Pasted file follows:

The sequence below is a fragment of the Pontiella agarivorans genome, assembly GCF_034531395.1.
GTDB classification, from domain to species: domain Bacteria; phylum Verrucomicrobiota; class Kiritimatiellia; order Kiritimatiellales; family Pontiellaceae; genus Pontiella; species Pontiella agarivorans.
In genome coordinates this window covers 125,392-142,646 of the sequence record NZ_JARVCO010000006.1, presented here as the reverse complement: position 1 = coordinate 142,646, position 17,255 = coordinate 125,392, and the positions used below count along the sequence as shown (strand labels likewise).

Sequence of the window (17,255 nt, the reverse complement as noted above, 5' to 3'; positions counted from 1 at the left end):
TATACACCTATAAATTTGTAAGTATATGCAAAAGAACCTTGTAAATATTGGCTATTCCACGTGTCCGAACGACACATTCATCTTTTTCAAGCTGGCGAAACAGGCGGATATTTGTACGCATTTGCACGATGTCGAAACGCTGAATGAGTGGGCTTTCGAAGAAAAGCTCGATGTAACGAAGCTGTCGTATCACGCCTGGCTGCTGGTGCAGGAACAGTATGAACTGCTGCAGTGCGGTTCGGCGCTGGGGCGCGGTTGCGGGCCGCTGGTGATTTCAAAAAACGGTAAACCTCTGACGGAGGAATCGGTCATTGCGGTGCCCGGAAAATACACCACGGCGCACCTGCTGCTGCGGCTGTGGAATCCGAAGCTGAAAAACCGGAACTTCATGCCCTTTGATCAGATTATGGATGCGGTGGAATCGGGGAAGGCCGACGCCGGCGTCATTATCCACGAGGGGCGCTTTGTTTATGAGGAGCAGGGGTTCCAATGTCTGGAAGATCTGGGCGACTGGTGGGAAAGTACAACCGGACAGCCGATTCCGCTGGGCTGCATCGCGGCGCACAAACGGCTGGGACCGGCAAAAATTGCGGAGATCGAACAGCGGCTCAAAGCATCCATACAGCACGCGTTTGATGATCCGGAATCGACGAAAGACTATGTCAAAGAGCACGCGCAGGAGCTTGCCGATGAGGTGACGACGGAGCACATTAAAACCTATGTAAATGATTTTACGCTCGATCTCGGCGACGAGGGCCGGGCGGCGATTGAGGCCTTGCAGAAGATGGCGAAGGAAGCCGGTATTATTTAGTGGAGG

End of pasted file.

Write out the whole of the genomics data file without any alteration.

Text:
The sequence below is a fragment of the Pontiella agarivorans genome, assembly GCF_034531395.1.
GTDB classification, from domain to species: domain Bacteria; phylum Verrucomicrobiota; class Kiritimatiellia; order Kiritimatiellales; family Pontiellaceae; genus Pontiella; species Pontiella agarivorans.
In genome coordinates this window covers 125,392-142,646 of the sequence record NZ_JARVCO010000006.1, presented here as the reverse complement: position 1 = coordinate 142,646, position 17,255 = coordinate 125,392, and the positions used below count along the sequence as shown (strand labels likewise).

Sequence of the window (17,255 nt, the reverse complement as noted above, 5' to 3'; positions counted from 1 at the left end):
TATACACCTATAAATTTGTAAGTATATGCAAAAGAACCTTGTAAATATTGGCTATTCCACGTGTCCGAACGACACATTCATCTTTTTCAAGCTGGCGAAACAGGCGGATATTTGTACGCATTTGCACGATGTCGAAACGCTGAATGAGTGGGCTTTCGAAGAAAAGCTCGATGTAACGAAGCTGTCGTATCACGCCTGGCTGCTGGTGCAGGAACAGTATGAACTGCTGCAGTGCGGTTCGGCGCTGGGGCGCGGTTGCGGGCCGCTGGTGATTTCAAAAAACGGTAAACCTCTGACGGAGGAATCGGTCATTGCGGTGCCCGGAAAATACACCACGGCGCACCTGCTGCTGCGGCTGTGGAATCCGAAGCTGAAAAACCGGAACTTCATGCCCTTTGATCAGATTATGGATGCGGTGGAATCGGGGAAGGCCGACGCCGGCGTCATTATCCACGAGGGGCGCTTTGTTTATGAGGAGCAGGGGTTCCAATGTCTGGAAGATCTGGGCGACTGGTGGGAAAGTACAACCGGACAGCCGATTCCGCTGGGCTGCATCGCGGCGCACAAACGGCTGGGACCGGCAAAAATTGCGGAGATCGAACAGCGGCTCAAAGCATCCATACAGCACGCGTTTGATGATCCGGAATCGACGAAAGACTATGTCAAAGAGCACGCGCAGGAGCTTGCCGATGAGGTGACGACGGAGCACATTAAAACCTATGTAAATGATTTTACGCTCGATCTCGGCGACGAGGGCCGGGCGGCGATTGAGGCCTTGCAGAAGATGGCGAAGGAAGCCGGTATTATTTAGTGGAGG